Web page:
Cause There are several organisms that have been associated with root rots of lilac including Phytophthora, Rhizoctonia and Armillaria. These diseases are generally found where plants are in cold wet soils and/or overwatered. Young, nursery-grown plants can get root rot as well as mature bushes grown in landscapes.
Symptoms Plants infected by Phytophthora may show decline and dieback of one to many shoots and branches. Leaves may turn chlorotic before becoming necrotic and may not fall from dead plants. A reddish-brown discoloration can be found in the root crown of plants. There may be a line between discolored and healthy tissue.
Armillaria mycelial fans can be observed beneath the bark of the root crown of infected plants. Mycelial fans are thick, white layers of fungus that adhere to the inner root bark and/or the wood beneath the bark. Armillaria also makes black, shoestring-like structures called rhizomorphs, which are occasionally found within the bark and/or extending into surrounding soil.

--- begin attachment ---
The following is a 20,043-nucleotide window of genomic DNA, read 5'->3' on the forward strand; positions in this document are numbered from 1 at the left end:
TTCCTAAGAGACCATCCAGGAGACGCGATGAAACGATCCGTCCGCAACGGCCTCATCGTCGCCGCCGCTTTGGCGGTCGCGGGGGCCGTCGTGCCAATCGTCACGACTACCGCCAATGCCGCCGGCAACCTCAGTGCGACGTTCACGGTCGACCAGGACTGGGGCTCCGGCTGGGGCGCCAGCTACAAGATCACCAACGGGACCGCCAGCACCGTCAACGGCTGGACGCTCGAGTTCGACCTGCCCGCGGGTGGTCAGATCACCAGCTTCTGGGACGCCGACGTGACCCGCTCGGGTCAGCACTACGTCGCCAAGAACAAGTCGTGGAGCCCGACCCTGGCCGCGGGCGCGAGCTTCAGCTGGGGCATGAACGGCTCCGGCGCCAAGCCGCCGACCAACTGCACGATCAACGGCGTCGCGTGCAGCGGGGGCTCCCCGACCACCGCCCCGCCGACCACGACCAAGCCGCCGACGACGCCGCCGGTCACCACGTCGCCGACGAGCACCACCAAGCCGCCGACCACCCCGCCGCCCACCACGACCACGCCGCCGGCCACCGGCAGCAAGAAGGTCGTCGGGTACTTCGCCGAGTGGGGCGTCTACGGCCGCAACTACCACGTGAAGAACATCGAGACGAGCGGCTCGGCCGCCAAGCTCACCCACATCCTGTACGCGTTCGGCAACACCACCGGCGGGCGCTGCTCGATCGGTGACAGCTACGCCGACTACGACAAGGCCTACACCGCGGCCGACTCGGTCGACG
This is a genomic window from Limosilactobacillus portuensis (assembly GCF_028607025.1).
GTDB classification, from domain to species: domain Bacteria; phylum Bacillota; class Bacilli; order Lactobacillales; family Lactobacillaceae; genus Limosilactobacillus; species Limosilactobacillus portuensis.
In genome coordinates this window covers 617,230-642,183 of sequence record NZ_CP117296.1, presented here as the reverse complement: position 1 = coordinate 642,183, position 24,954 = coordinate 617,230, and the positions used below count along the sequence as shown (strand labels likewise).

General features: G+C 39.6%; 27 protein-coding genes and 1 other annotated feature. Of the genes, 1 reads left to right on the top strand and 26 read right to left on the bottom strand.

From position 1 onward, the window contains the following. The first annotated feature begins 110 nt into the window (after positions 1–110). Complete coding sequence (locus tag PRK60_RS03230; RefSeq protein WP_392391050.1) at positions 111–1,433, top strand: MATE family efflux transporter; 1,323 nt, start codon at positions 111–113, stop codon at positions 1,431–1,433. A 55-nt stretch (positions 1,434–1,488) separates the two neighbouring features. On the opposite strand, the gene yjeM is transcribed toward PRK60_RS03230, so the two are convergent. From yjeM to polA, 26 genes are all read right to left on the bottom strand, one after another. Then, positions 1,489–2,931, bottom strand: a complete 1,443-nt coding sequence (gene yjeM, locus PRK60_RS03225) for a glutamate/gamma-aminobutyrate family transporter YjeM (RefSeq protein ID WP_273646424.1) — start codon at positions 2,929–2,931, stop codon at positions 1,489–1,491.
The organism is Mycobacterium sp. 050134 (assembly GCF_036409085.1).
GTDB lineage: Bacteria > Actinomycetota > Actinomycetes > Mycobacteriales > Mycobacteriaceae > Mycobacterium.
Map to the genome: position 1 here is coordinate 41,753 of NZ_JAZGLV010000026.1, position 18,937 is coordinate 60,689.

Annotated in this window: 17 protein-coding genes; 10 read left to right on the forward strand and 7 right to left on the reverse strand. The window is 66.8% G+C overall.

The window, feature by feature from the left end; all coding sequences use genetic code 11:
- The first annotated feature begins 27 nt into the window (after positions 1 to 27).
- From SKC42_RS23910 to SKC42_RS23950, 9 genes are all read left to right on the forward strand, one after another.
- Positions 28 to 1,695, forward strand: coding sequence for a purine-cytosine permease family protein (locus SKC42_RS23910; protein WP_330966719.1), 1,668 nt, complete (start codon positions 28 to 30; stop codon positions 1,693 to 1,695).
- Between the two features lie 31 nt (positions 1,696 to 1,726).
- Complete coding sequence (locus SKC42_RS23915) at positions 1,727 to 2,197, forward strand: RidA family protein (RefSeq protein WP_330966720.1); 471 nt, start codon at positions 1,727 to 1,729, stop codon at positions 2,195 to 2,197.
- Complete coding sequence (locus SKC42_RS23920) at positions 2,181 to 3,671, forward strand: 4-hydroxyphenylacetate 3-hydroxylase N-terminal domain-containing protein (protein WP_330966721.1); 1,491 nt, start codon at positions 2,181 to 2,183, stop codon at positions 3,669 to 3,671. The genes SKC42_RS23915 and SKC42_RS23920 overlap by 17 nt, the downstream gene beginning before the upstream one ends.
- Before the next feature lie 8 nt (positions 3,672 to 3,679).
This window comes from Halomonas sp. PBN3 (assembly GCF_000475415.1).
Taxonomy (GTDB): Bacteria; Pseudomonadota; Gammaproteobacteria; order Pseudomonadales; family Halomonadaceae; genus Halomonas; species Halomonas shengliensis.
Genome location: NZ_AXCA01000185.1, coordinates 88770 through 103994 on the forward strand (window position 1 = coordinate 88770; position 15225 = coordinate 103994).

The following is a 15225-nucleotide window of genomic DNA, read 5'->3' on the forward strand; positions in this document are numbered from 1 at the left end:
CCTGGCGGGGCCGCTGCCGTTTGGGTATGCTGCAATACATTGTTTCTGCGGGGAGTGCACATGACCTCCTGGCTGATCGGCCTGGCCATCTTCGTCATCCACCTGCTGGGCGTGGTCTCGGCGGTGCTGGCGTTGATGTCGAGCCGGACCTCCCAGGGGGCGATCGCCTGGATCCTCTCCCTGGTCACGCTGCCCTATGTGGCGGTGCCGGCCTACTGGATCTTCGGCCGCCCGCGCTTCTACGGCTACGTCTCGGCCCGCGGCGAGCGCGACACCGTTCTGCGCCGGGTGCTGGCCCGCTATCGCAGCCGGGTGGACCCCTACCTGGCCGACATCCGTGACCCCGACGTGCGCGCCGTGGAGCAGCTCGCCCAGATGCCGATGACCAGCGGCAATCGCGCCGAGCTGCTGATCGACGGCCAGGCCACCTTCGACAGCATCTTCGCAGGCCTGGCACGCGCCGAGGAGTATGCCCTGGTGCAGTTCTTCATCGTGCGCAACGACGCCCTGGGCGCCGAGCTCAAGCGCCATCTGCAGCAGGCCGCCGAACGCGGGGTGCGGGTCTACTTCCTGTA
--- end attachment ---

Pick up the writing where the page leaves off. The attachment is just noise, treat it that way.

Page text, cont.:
- Do not overwater plants.
- Provide good drainage for plants in beds, fields, or containers. Place containers on gravel beds (4 inches or more deep) to allow drainage. Do not place containers on poly sheets; they can prevent containers from draining into soil and allow contaminated drainage water to spread from the base of one container to another.
- Avoid reusing pots from a previous crop for propagation. If pots must be reused then wash off all debris and soak in a sanitizing solution or treat with aerated steam for 30 min.
Chemical control The following have been found to be safe on this crop and may be helpful for disease management.
- Aliette WDG at 2.5 to 5 lb/100 gal water may be useful for Phytophthora management. Group P7 fungicide.12-hr reentry.
- Empress at 1 to 3 fl oz/100 gal water can be used for cuttings or seedlings. May be useful for Phytophthora management. Group 11 fungicide. 12-hr reentry.